LA DOSIS is a new thriller from Argentina. The English title is The Dose and it’s about a nurse who kills patients out of mercy. Then comes a “real” killer. We screened this movie virtually at Fantasia 2020. Read our full La dosis review here!
LA DOSIS is a new thriller from Argentina (also known under the English title The Dose). It’s all about a male nurse who is extremely set in his ways. Right down to eating the exact same thing for lunch every day. He obviously eats more than this, but we never see that. We just get the same slice of his life every day.
He also has a habit of killing patients in his care. It does appear to be out of mercy when they’re already dying, but at the same time, they only get to die, when he decides it’s their time. Then comes a “real” killer who just enjoys killing because he can.
Screened at Fantasia 2020, this movie has a lot going for it but doesn’t quite hit all its marks.
Continue reading our La dosis movie review below.
Killing out of mercy or for pleasure?
The core plot in La dosis is whether or not you can have a valid reason for killing someone. One person kills out of mercy when he feels the patient is ready. However, he will also bring them back from cardiac arrest when he doesn’t feel like it’s the right time.
Essentially, he wants to play God more than “just” be a merciful killer. But he doesn’t see it that way.
Along comes a new colleague who notices that finally, he isn’t the only one killing off patients. However, this person kills indiscriminately and that does not vibe with our “mercy killer”. The battle between them begins – but in a very indirect way. Basically, one of them thinks it’s more of a partnership.
It’s all about being an extrovert versus and introvert and the advantages and challenges that come with each!
Set in a hospital – sort of!
Or actually, it’s more of a clinic of sorts, so it’s not a big hospital. I never really found out what department, the main character worked in. They called it ICU at times, but it’s unlike any ICU I’ve ever encountered before. Also, some patients seemed like they are very terminally ill, but others were getting ready to leave. Quite strange.
And then there are some elements that seem a bit too fictional (or unrealistic) in terms of care at this hospital. Simple things like showing CPR in a way that is just straight-up wrong. Too slow and not nearly enough pressure.
It may be a small thing, but come on, surely someone on set knows CPR and could correct them. Otherwise, don’t make a hospital the setting. Go with another kind of institution or facility. Both my parents worked at hospitals for most (or all) of their professional careers, so I just get annoyed with errors like this.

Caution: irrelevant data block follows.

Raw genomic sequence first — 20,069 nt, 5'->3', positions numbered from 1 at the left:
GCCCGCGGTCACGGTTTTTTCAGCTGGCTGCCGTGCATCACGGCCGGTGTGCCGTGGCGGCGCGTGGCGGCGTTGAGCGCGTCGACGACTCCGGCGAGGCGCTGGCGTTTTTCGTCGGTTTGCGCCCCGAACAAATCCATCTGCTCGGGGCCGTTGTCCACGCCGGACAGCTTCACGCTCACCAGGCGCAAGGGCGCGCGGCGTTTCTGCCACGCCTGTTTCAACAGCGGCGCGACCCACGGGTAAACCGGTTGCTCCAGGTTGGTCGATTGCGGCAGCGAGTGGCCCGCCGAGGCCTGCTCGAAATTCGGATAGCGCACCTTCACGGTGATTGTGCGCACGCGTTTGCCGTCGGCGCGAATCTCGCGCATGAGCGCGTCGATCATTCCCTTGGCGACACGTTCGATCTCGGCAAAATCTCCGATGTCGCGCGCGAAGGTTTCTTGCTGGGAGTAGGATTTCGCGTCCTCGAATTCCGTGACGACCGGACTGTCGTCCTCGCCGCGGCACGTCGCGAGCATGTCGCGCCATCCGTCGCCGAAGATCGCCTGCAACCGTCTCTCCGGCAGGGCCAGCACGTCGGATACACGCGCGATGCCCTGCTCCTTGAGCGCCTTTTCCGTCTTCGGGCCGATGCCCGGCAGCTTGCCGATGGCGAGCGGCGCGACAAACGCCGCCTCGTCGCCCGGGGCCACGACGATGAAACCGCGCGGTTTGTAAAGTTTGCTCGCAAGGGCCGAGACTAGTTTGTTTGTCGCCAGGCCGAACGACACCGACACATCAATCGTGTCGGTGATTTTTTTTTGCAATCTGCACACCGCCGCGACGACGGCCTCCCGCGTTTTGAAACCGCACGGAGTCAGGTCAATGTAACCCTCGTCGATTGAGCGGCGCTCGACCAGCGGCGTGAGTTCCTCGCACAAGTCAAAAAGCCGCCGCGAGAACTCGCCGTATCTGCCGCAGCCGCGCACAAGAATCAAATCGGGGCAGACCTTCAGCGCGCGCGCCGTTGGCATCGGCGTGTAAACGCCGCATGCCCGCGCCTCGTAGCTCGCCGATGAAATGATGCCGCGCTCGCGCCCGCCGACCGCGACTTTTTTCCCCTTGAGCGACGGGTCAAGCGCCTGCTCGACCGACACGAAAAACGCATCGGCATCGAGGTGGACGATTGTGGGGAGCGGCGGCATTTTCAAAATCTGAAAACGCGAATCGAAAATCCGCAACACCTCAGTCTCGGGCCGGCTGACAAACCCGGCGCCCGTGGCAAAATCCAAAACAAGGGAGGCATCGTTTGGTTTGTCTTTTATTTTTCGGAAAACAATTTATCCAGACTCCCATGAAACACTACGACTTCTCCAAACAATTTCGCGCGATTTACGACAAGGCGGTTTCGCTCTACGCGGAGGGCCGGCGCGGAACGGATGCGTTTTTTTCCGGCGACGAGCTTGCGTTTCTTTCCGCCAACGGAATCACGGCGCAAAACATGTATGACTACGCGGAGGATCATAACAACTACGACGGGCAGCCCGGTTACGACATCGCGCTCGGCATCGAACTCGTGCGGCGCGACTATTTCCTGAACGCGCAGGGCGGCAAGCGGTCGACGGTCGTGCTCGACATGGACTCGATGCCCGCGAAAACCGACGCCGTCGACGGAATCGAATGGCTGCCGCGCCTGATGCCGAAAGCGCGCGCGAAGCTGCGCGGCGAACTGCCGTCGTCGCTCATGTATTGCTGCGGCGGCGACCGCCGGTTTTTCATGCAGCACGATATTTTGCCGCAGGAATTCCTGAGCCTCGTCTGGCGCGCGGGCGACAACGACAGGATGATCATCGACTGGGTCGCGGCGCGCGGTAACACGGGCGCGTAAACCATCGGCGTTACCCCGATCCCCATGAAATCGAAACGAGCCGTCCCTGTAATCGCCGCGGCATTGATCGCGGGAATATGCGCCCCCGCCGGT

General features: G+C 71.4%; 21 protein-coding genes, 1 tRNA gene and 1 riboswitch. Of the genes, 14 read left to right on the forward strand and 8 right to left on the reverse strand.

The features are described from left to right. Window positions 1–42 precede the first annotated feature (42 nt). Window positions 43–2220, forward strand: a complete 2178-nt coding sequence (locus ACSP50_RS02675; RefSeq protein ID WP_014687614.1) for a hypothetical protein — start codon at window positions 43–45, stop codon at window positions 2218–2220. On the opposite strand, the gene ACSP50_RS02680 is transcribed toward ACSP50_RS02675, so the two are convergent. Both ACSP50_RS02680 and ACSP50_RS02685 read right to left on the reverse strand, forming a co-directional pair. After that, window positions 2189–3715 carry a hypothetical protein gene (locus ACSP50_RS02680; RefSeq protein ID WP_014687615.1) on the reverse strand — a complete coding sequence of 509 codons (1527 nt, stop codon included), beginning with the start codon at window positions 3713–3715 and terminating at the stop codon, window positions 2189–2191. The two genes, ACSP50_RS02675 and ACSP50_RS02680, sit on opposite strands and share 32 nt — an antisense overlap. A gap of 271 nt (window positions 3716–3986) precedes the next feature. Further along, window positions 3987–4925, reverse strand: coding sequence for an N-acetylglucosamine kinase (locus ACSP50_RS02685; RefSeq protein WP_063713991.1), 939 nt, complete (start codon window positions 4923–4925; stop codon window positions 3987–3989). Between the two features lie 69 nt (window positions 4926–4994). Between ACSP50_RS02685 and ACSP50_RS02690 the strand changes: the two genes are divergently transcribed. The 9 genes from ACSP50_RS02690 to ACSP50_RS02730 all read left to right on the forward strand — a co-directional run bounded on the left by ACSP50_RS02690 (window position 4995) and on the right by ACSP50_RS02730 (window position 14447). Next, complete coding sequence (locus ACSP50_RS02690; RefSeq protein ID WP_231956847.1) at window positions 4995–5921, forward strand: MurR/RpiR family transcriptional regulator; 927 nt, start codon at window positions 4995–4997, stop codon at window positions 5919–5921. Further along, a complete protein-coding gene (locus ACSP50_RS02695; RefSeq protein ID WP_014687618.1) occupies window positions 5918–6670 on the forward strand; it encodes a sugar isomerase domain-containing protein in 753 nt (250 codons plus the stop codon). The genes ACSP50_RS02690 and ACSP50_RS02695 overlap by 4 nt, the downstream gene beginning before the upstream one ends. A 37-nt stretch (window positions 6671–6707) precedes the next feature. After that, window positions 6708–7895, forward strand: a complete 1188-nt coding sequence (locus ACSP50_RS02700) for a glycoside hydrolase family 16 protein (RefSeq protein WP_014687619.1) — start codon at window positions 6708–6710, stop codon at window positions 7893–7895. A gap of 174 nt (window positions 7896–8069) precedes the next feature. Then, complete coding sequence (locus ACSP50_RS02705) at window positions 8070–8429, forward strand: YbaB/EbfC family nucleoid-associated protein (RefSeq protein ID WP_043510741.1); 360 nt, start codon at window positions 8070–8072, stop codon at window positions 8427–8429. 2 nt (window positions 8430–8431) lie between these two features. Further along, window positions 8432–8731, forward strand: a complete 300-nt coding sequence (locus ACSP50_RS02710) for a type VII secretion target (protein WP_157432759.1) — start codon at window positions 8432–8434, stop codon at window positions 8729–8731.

La Dosis is perfect for slow-burn fans
Martín Kraut is the writer and director of La dosis (or The Dose) and while this movie will not be to everyone’s liking, I did find myself getting very involved somehow. The slow-burn and “business as usual” drive of the main character was both fascinating and irritating.
This is like a small slice of one person’s reality. You don’t know much about his life outside the job he clearly lives for. He doesn’t seem particularly happy, but he does seem strangely content. It both intrigued me in a good way and left me wanting more.
I did however really like the ending of La dosis so points for that!
La dosis premiered at International Film Festival Rotterdam in January 2020. In other words, it managed to get “real” theatrical screenings before everything went virtual due to Corona. It has screened on major genre festivals such as Bucheon in South Korea and now Fantasia in Canada since then.
La dosis is being screened at Fantasia International Film Festival 2020.
Director: Martín Kraut
Writer: Martín Kraut
Stars: Carlos Portaluppi, Ignacio Rogers, Lorena Vega
Marcos (Carlos Portaluppi) is a night-shift nurse at a palliative care ward. Everyday, on his dinner break, he peacefully eats raw peas that match his emerald uniform, and lives to the not-so-constant rhythm of beeping devices. Marcos loves his comforting routine. Every day the same can of peas, every day cleaning his bed-ridden patients, every day trying to catch a dying man sneaking one last cigarette. What’s the difference for him at this stage anyways? The difference is one drop, one little dose given in the middle of the night by their caregiver. At the doors of life and death, Marcos is the self-appointed gatekeeper. Euthanasia is his preferred practice. Newly arrived nurse Gabriel (Ignacio Rogers) threatens to uncover his secret deadly procedure, yet he may himself hide a sinister motive.